From Drug-Addicted Prostitute to Dream Weaver
Shaaron Funderburk knows what it feels like to regain consciousness in a daze after taking drugs. She knows what it feels like to be in a jail cell and see a loved one pleading with her to change.
“After drinking and drugging for years, I’d become a derelict,” she says. “I didn’t know what it was like to be normal.”
She’s turned her life around after having been a homeless, drug-addicted prostitute. And now she’s helping other women do the same.
After beating addiction and getting herself off the streets in 1994, Funderburk realized there were not many support options in Gaston County, North Carolina, for women like her with no children. Shelters filled up quickly and the street tempted many recovering addicts.
Funderburk began her community service story by driving through local neighborhoods, distributing free condoms to prostitutes. Then she offered them meals.
“I would tell the girls, `I know what it’s like to be out here,’” Funderburk says. “So whenever you want to come off the street, you let me know.”
She opened up her home and started Off the Streets, offering a transitional counseling and recovery program and addressing the combined issues of sexual abuse, substance abuse and alcohol addiction.
Up to six residents in Funderburk’s group home participate in daily education and support groups that assist in their recovery and empowerment process, addressing topics such as life skills, health and wellbeing, relationships and self-esteem. And the volunteer team that leads Off the Streets programs is made up primarily of women who have been through Funderburk’s tough-love programs.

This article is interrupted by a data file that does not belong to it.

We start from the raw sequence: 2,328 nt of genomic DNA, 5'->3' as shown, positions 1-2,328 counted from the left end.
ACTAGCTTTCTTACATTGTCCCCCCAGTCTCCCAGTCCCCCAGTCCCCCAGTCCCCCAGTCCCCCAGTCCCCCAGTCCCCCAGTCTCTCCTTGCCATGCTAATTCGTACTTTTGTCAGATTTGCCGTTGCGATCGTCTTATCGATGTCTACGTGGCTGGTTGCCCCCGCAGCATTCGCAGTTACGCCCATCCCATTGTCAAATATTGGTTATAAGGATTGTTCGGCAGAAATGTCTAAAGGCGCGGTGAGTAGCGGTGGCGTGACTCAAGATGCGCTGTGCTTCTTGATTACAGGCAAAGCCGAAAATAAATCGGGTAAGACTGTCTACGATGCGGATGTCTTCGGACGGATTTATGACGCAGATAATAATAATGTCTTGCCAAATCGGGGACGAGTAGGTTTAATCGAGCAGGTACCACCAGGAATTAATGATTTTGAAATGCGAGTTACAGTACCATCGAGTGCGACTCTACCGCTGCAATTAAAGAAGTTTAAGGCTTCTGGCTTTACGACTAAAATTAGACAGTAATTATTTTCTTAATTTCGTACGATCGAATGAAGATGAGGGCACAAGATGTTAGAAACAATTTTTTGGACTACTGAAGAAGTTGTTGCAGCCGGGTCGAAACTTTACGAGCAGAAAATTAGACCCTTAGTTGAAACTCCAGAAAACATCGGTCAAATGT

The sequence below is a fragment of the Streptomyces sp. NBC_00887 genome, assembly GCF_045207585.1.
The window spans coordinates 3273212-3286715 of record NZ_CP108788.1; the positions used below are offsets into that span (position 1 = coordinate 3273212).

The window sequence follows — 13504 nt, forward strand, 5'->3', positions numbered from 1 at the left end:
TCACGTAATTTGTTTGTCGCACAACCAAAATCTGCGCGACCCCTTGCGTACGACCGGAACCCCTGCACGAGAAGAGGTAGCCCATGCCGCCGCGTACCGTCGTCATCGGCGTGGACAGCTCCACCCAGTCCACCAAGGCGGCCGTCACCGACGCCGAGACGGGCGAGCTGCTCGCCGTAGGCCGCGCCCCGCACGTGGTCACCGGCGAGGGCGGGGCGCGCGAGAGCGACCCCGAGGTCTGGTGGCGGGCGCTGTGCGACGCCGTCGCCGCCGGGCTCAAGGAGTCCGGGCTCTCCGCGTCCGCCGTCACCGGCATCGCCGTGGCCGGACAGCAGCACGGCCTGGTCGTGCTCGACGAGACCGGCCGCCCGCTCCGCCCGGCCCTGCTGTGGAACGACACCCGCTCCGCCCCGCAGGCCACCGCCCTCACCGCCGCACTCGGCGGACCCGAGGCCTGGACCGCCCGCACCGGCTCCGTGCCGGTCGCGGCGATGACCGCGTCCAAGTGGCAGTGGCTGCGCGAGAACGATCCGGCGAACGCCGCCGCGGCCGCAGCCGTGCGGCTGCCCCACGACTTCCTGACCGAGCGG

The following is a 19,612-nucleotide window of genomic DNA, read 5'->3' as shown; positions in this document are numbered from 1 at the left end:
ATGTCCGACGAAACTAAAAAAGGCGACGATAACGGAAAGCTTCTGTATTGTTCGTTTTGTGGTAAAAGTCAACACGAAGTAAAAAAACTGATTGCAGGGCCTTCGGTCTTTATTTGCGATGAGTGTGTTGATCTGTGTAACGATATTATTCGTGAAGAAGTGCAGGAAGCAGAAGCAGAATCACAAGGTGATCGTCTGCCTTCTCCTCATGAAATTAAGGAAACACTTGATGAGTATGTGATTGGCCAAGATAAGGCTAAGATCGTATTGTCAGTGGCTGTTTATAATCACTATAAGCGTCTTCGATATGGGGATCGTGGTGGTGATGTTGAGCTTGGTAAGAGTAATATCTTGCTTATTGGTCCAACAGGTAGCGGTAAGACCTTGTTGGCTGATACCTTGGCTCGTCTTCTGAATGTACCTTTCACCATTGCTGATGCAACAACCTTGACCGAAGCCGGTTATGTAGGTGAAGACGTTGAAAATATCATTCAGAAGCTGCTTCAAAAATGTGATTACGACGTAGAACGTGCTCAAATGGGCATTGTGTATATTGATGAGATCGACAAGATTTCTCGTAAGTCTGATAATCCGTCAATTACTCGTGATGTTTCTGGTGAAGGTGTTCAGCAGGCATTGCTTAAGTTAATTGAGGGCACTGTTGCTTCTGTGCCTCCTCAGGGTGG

Over the past 12 years, Funderburk has helped more than 750 women develop marketable skills, reunite with family and become productive citizens. Her Off the Streets program boasts an 88 percent success rate with helping women recover. Graduates of Funderburk’s program have secured jobs, started businesses or returned to previous careers and have renewed parental rights.
In addition to the day-to-day operations of the shelter, Funderburk supports the community and her residents by advocating for residents, becoming a certified foster parent, working suicide hotlines and supporting women through the court system.
“I want to bring the dreams back alive, I want to bring the hope back alive,” Funderburk says. “I motivate women easily because I have been there.”
Funderburk was recognized by L'Oréal Paris and Points of Light as a 2014 Woman of Worth for her extraordinary volunteer work. Nominate an inspiring woman who is creating change in her community to be one of this year's Women of Worth at www.womenofworth.com.